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Hogwarts Legacy lead designer criticised for reactionary YouTube videos

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Last year, Hogwarts Legacy developer Avalanche distanced the Harry Potter RPG from series creator JK Rowling and her transphobic commentary. It's going to be harder to separate the game from lead designer Troy Leavitt, however, after it was discovered the industry veteran had a side-gig as a pro-Gamergate YouTuber.

On Friday, a series of tweets from Did You Know Gaming contributor Liam Robertson gained traction highlighting a snapshot of Leavitt's YouTube channel. While it's been inactive since March 2018, the channel has quietly acquired over 2 million views largely through videos lashing out at feminism and social justice.

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In follow-up tweets, Robertson claims that he's not trying to "cancel" Leavitt. None of this information is particularly private, but he felt it important to share to help people make more informed choices over whether to support Hogwarts Legacy. The replies also summarise a video Leavitt made in defence of John Lasseter, dismissing the sexual assault allegations against the former Pixar boss—who left his position in 2017 in response to the scandal—and the wider #MeToo movement as a "moral panic", while noting that Lasseter was "personally nice" to him during development of the Cars 2 licensed game.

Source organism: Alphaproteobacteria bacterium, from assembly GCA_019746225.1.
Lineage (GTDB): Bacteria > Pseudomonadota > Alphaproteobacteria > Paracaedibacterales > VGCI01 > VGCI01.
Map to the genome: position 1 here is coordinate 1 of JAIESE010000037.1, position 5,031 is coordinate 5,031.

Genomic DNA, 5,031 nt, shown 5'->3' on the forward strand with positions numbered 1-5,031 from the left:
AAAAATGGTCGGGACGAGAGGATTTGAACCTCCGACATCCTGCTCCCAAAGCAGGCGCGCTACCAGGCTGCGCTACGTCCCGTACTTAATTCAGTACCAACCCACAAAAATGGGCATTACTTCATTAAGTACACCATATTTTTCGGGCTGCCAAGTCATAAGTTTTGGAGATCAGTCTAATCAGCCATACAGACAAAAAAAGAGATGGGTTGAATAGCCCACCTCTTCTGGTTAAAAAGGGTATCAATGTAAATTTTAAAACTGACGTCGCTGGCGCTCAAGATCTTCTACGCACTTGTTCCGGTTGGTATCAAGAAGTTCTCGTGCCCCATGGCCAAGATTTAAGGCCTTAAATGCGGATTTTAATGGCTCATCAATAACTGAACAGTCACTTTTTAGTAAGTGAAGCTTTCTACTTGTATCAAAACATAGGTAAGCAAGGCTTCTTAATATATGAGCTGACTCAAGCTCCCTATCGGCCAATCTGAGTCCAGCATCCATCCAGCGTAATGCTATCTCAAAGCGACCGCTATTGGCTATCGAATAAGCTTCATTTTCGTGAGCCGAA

At just under 26,000 subscribers, Leavitt's channel isn't overwhelmingly popular. But it also isn't hidden, with the designer still linking to it in his Twitter bio. In a 2018 video titled "Bushnell did nothing wrong", he explains that publisher WB Games was not only aware of, but completely unfussed by his video output when he was hired at Avalanche.

"I’m happy to say that, even though I disclosed my YouTube channel to WB Games, it didn’t appear to be an issue for them," said Leavitt. "Not that they endorse anything that I’ve said, of course, but at least they seem more concerned with making good games than with pushing some kind of a social justice agenda, so there is hope."

For many, Hogwarts Legacy was already tainted. Despite an official FAQ insisting that the story was crafted without input from Rowling, whose sharp turn into transphobia has shattered many long-time Potter fans' love of the series, WB Games declined to comment when Kotaku asked whether the author will be paid royalties. 

PC Gamer has reached out to WB Games for comment.

Natalie Clayton

20 years ago, Nat played Jet Set Radio Future for the first time—and she's not stopped thinking about games since. Joining PC Gamer in 2020, she comes from three years of freelance reporting at Rock Paper Shotgun, Waypoint, VG247 and more. Embedded in the European indie scene and having herself developed critically acclaimed small games like Can Androids Pray, Nat is always looking for a new curiosity to scream about—whether it's the next best indie darling, or simply someone modding a Scotmid into Black Mesa. She's also played for a competitive Splatoon team, and unofficially appears in Apex Legends under the pseudonym Horizon.